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.
Now, we have a set binary value of
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. A goal of the next step is text data reconstruction. In a similar way to the previous method, we will first convert the binary value,
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into a decimal value and we can then determine the text data,
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, by converting the decimal value to the character (string data type) using the ASCII table.
4. Correction Term
Attacks on a watermarked object is a reasonable condition. This is possible if a user wants to cheat on a person’s work. In order to solve this problem, the watermarking system should have a robust performance. Consider this problem: we introduce the correction term before the extraction process. This correction term satisfies each type of geometric attack. The types of geometric attacks that are proposed in this research are rotation, scale, and translation attacks.
The type of geometric attack should be known first before the correction term process. The procedure of this process is as follows. First, we investigate the rotation attack. We perform a comparison between the vertices from the original object and the vertices from the watermarked object that has been previously attacked. We also investigate the length of the result from each vertex comparison. If we can detect the result of a different length from each vertices comparison, we can determine a rotation attack.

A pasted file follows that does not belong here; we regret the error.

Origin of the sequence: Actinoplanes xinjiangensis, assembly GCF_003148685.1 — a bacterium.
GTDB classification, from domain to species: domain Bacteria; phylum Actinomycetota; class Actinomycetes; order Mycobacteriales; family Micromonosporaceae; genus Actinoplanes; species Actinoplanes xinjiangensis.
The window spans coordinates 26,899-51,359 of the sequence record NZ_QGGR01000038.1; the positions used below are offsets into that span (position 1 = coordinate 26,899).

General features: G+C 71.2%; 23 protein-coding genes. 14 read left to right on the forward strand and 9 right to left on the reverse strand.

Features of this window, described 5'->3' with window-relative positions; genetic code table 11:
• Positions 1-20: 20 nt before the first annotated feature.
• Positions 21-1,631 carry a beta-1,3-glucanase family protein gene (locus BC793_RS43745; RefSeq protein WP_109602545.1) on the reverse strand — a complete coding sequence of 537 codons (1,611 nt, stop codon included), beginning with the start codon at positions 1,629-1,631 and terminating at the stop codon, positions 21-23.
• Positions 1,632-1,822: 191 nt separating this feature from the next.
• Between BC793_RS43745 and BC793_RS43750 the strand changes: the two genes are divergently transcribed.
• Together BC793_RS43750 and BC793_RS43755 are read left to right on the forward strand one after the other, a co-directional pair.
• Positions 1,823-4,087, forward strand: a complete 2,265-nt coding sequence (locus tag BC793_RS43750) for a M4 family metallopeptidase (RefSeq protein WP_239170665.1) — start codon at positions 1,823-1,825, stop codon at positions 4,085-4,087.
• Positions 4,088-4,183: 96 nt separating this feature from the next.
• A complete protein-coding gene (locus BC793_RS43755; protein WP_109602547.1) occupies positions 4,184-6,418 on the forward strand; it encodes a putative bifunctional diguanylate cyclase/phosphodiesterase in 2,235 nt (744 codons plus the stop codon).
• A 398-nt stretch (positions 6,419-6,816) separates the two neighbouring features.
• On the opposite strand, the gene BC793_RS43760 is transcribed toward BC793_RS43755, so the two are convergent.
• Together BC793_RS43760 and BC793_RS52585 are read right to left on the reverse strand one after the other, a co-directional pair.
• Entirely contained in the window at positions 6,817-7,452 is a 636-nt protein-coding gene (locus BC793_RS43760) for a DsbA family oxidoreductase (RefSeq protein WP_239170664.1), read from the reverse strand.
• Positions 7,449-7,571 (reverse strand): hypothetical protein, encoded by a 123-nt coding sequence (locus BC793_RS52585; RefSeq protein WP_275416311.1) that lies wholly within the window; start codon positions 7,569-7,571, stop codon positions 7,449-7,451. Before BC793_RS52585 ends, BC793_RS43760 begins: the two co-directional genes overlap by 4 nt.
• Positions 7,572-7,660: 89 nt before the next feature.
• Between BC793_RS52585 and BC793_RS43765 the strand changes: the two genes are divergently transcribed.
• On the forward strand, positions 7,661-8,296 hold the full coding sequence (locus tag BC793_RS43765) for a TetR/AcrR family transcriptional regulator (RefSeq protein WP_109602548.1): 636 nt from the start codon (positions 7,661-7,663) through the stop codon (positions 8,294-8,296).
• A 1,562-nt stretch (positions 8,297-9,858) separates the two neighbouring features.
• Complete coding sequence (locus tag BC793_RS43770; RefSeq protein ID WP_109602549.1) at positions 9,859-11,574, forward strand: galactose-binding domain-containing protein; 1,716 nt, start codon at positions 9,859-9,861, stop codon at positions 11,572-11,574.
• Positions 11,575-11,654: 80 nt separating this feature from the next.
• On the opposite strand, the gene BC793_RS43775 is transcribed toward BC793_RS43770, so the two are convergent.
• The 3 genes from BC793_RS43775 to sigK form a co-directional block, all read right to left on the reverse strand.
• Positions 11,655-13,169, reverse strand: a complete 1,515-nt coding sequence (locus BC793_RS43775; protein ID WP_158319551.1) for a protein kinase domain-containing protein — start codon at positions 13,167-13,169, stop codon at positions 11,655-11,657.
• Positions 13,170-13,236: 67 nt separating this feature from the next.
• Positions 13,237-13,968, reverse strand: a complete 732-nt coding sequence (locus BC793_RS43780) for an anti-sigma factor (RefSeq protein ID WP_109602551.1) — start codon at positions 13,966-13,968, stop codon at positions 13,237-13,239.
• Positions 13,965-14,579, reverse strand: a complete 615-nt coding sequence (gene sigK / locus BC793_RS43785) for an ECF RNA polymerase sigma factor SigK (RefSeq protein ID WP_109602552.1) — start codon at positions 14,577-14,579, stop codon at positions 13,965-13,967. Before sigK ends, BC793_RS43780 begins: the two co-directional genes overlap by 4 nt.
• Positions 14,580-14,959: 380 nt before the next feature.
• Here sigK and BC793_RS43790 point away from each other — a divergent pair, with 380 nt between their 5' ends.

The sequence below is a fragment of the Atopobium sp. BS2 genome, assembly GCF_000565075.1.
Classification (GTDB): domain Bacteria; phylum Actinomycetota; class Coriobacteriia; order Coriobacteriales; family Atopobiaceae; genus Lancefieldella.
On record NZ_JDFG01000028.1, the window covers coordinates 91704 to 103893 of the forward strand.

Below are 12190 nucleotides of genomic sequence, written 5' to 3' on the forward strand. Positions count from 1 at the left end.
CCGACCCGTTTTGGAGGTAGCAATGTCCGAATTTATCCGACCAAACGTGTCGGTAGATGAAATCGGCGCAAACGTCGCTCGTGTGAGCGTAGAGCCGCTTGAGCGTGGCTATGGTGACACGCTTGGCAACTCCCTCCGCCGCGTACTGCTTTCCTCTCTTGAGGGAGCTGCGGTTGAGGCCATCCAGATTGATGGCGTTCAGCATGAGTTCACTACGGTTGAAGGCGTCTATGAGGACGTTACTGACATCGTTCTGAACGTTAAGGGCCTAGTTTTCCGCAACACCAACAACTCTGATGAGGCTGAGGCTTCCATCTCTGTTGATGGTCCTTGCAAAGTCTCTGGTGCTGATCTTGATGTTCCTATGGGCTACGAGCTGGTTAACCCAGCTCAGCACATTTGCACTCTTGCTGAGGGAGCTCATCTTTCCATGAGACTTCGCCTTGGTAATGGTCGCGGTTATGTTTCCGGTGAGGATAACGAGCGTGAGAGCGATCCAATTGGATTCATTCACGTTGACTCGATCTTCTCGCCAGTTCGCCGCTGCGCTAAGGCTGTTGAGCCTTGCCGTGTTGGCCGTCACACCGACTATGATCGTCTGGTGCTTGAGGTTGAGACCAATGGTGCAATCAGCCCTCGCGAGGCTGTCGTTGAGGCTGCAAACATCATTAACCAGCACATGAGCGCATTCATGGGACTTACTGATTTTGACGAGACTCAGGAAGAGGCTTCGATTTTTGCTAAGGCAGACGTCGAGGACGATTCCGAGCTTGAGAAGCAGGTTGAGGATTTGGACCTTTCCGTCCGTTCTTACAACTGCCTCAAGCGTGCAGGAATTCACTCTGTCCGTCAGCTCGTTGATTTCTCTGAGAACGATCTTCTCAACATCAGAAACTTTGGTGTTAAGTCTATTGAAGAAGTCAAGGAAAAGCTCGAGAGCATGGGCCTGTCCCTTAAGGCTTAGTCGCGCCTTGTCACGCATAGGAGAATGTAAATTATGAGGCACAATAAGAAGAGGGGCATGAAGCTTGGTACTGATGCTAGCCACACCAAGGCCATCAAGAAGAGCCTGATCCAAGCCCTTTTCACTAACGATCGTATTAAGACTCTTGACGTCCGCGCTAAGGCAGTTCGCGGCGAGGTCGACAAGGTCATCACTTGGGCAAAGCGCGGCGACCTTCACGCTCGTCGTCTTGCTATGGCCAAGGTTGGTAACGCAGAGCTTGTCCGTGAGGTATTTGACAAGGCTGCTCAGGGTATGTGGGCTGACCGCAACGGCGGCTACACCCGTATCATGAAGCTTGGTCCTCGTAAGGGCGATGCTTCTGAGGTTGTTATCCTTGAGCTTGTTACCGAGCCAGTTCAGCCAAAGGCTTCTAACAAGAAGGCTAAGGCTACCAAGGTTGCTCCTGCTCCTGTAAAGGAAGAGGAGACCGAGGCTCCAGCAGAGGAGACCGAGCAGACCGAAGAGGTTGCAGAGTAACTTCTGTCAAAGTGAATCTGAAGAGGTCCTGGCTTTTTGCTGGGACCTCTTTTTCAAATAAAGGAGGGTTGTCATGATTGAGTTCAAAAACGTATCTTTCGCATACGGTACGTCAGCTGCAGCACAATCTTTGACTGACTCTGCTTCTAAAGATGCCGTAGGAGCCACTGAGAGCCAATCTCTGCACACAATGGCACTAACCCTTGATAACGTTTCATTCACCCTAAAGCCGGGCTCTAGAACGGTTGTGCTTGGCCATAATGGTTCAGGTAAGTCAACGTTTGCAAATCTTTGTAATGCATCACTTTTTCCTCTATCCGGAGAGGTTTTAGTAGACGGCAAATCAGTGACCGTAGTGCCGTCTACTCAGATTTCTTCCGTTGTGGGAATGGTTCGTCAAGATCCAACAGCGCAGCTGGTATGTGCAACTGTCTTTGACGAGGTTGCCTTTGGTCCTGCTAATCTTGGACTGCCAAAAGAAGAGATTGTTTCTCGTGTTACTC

The second procedure investigates a scale attack. To investigate this attack, we divide the vertices of the each axis from the watermaked object with the original one; we then compare the results to each other. We can determine a scale’s factor if we can detect these comparison results. If the two investigations previously cannot be known, we assume that the attack is a translation attack. A translation factor can be determined by using vertices subtraction between Vwattack ( x , y , z ) and V ( x , y , z ).
After we detect the type of attack, we can perform the correction term. The following equation describes the correction term of the rotation attack. The goal of the correction term in the rotation attack is to find the angle that influenced the watermarked object. This problem can be solved by using the least squared method. Assume that the watermarked object that has been attacked is Vwattack ( x , y , z ), and the axis rotation that has been detected before is x axes . Therefore, the equation to perform the correction term for the rotation attack is
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where Vwattack ( y ), Vwattack ( z ), V ( y ), and θ are the vertices in the y axes of the watermarked object, vertices in the z axes of the watermarked object, vertices in the y axes of the original object, and the angle of the rotation attack, respectively.
In addition, there are three basic rotation matrices [ Rx ( θ ), Ry ( θ ), Rz ( θ )] in the 3D coordinate system and we can use the rotation matrix to repair the watermarked object from the attack.
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The remaining correction terms are for the scale and translation attacks. We can use the division between Vwattack ( x , y , z ) and a scale that has been previously known as a correction term for the scale’s attack. For the translation attack, we can use the adding operation between the Vwattack ( x , y , z ) and the translation factor. The result from the correction term can be symbolized as Vwct ( x , y , z ).
5. Experiment
To represent characters, symbols, and numbers in text data, we used “Fd19?!” as text data. In order to determine the performance of the system, we performed a testing scheme using three scenario. The first scenario is a testing of the system using a rotation attack; the second scenario is a testing of the system using the scale’s attack. The last one is a testing system using a translation attack. The processes were carried out on a 2.4 GHz Intel core i3 processor with 2 GB memory.
- 5.1 Performance Parameters
Performance of the system was evaluated in terms of the vertices error rate (VER) and bit error rate (BER), defined as follows: